Face coverings. Wellness checks. Hand-washing stations. Your next visit to a beloved Cleveland museum may look very different in the future. As local institutions have welcomed back guests, they’ve found ways to balance health and safety requirements while still creating a dynamic visitor experience. Like many industries, museums are also facing the economic challenges created by a global pandemic.
Prioritizing Health & Safety
Museums were closed for just over three months because of state stay-at-home orders. Still, their directors spent that time collaborating to decide how they could safely reopen to guests.
“I’ve never been in a city that has such an open communication and collaboration among the museum leadership,” says Kirsten Ellenbogen, president and CEO at Great Lakes Science Center. “We are talking together constantly. We’re sharing policies. We’re being very supportive.”
That’s why you’ll notice many of the same welcome back protocols at Northeast Ohio museums. These include:
• Advance ticket purchases.
• Required face coverings.
• Temperature and wellness
• Hand-washing or
• Limited attendance.
• Enhanced cleaning and
It’s not surprising that institutions known for their commitment to science education and healthy communities would want to make fact-based decisions. “(Visitors) say this is what they expect from a science museum,” says Meenakshi Sharma, chief strategy officer at the Cleveland Museum of Natural History. “There were one or two very vocal people who told us, ‘the mask is anticonstitutional,’ and we were very open to telling them we’ll be happy to refund their memberships.”
Guest feedback has been overwhelmingly positive regarding the new safety regulations. Some visitors even prefer the new guidelines, which limit crowds to encourage social distancing.
“Our guests have told us they actually enjoy having fewer people in the museum,” says Hattie Kotz, director of marketing and development at the Children’s Museum of Cleveland. “It gives families more space to experience the exhibits.”
In addition to these guidelines, local museums have upgraded HVAC systems, purchased electrostatic misters to disinfect surfaces, ordered locally made, custom-fit masks for staff, and provided customer service training for staff members.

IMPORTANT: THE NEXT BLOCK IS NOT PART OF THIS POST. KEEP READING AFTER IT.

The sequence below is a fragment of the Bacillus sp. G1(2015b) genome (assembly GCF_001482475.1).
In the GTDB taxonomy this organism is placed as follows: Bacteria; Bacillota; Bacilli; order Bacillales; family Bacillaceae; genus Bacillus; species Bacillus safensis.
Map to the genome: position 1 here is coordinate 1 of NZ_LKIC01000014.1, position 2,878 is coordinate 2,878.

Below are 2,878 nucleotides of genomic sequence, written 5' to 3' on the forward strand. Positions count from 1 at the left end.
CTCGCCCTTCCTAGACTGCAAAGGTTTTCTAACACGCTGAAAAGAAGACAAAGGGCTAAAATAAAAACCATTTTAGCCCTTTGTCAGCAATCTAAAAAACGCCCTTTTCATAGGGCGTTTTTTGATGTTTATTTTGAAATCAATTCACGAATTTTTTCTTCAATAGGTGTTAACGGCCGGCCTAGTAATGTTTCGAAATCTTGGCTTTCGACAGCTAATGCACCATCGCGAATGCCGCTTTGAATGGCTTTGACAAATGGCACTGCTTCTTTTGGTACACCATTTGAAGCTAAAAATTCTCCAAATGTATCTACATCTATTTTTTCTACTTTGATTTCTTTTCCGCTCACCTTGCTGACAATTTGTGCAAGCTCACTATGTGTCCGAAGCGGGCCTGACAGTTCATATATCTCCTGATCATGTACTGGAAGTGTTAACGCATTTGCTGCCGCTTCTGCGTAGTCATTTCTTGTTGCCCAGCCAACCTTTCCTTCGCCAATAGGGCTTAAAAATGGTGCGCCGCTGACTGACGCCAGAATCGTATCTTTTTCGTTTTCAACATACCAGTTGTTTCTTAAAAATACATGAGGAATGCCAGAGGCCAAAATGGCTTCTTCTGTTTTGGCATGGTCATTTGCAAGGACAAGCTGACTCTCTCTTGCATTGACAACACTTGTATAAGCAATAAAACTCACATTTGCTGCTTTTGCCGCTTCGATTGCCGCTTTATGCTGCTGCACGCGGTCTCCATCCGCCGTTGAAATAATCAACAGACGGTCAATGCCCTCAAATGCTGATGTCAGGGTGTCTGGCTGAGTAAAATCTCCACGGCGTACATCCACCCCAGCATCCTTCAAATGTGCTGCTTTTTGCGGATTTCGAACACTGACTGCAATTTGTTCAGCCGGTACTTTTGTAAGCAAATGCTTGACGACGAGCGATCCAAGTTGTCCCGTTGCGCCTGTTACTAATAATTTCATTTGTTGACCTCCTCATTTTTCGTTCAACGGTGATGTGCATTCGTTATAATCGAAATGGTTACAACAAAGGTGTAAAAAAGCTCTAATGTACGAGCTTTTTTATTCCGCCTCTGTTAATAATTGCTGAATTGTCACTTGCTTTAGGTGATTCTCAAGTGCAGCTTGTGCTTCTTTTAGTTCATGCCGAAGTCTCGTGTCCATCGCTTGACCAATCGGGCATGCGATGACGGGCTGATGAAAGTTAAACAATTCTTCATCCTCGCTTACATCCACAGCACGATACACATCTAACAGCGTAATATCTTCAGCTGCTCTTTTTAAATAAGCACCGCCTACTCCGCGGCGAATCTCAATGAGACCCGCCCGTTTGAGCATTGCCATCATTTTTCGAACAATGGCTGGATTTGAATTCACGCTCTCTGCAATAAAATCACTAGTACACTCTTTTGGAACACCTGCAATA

All this comes at a cost.
In June, the American Alliance of Museums surveyed its members and one-third of museums reported they were not confident they would survive until October 2021 without additional financial relief. Sixteen percent felt their organization was at risk of permanent closure.
Though many Cleveland-area museums have a tradition of responsible fiscal management, the effects of shutdowns and reduced guest traffic have taken a toll. To promote social distancing, museums are limiting the number of guests they allow to purchase tickets, but visitors are also reluctant to return to indoor spaces. While some days in July and August sold out, local museums report that guest traffic is down significantly compared to last year.
Great Lakes Science Center credited the crucial efforts of staff members and donors, as well as taxpayer support through the Paycheck Protection Program, with their ability to stay financially stable during this period.
“We’ll end the year very close to breakeven. We’ll probably be down, at most, $100,000,” Ellenbogen says. “It really depends on how attendance is (in the upcoming weeks).”
Planning has been affected, as well. The Children’s Museum had some projects in the works that have been put off because of the shutdown and ongoing pandemic.
“We’ve had to reallocate these funds toward our reopening efforts and COVID-19 relief,” Kotz says. “Once the pandemic is over, we will be starting back at square one.”
The Cleveland Museum of Natural History may be in the best shape financially. The museum closed out its fiscal year in June and reported a 60 percent increase in donations from museum members compared to last year. They also exceeded their annual goal numbers.
“We are very, very grateful to the community for their support in the last quarter,” Sharma says.
There are lots of ways to help local museums during this difficult time. If you don’t feel comfortable visiting in person yet, there are other unique opportunities to engage:
• Many museums are offering virtual learning opportunities. For example, The Cleveland Museum of Natural History offers a range of online classes on its website’s DiscoverE section. Learn about scientific topics and ask questions to experts
• Buy a membership. With the holidays upon us, parents, grandparents and other relatives can gift a membership and its perks.
• Donations to the museum. With the financial strain of 2020 for museums and other nonprofit organizations, monetary donations can help with the continuation of a museum’s offerings. For example, donations to the Children’s Museum support their many education programs.
Whether you’ve visited a museum, renewed your membership or engaged online, local institutions emphasize how important it is for you to spread the word to your friends and family.
“Our community is our best source of support and marketing,” Ellenbogen says, “So please speak up about your experience.”
Lisa Galek is a freelance writer and editor. Her writing has appeared in Northeast Ohio Parent, Refinery29, Northern Ohio Live, and on literally thousands of American Greetings cards. She lives in the suburbs of Cleveland with her husband and three very clever daughters.